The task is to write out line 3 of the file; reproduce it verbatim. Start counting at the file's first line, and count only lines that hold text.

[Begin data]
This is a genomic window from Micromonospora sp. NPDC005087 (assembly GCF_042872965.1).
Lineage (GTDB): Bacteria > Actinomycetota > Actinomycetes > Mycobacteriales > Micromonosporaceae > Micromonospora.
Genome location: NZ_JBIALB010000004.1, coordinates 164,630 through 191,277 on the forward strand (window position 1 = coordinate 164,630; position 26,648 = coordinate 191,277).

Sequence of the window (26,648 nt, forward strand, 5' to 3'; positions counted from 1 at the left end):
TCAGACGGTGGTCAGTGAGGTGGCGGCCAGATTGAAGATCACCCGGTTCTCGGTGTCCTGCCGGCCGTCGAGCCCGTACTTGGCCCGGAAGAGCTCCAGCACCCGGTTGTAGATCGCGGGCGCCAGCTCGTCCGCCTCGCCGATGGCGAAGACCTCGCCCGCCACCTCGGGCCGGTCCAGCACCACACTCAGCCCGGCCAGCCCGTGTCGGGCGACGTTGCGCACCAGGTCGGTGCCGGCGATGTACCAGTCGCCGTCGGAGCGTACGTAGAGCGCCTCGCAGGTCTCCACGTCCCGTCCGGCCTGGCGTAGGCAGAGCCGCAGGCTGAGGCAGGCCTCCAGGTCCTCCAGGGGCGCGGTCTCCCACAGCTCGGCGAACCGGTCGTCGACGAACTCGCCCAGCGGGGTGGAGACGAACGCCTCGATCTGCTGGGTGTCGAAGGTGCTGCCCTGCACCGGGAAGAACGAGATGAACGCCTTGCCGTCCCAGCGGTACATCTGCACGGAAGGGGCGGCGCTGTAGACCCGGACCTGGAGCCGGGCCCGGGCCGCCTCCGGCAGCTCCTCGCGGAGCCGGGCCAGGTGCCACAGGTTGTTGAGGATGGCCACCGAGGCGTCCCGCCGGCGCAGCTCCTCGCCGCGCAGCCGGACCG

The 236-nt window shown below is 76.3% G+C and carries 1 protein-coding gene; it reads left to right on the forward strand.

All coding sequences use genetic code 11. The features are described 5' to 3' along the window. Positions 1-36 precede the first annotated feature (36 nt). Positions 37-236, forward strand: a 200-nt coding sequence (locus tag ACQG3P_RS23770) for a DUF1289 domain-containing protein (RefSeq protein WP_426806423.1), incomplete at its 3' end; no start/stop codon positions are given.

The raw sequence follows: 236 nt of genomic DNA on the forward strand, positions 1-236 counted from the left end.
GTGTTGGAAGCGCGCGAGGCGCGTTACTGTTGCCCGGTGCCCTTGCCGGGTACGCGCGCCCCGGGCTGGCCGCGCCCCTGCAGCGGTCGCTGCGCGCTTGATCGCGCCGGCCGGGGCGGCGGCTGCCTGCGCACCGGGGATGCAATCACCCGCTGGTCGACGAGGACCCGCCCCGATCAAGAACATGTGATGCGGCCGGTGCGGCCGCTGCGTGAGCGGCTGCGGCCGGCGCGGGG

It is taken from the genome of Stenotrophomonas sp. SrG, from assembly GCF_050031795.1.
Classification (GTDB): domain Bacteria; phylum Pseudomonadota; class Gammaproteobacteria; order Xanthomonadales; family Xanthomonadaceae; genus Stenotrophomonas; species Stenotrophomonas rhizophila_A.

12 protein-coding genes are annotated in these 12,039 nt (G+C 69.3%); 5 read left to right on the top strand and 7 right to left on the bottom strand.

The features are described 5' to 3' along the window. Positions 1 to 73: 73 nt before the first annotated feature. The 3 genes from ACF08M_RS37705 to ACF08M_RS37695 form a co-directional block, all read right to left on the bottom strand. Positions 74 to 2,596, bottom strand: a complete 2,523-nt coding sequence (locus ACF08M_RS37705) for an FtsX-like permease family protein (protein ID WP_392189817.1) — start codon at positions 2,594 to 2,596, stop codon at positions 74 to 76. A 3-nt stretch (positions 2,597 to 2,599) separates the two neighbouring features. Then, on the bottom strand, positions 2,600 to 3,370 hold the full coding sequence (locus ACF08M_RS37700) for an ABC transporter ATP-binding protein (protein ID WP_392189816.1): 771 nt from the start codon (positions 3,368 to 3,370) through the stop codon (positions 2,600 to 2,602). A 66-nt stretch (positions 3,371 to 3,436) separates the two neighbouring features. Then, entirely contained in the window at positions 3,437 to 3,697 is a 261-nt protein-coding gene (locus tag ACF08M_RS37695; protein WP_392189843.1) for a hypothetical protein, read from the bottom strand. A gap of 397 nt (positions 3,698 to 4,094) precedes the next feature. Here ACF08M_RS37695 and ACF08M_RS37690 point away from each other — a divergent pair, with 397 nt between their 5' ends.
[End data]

Genome location: NZ_JBIALB010000004.1, coordinates 164,630 through 191,277 on the forward strand (window position 1 = coordinate 164,630; position 26,648 = coordinate 191,277).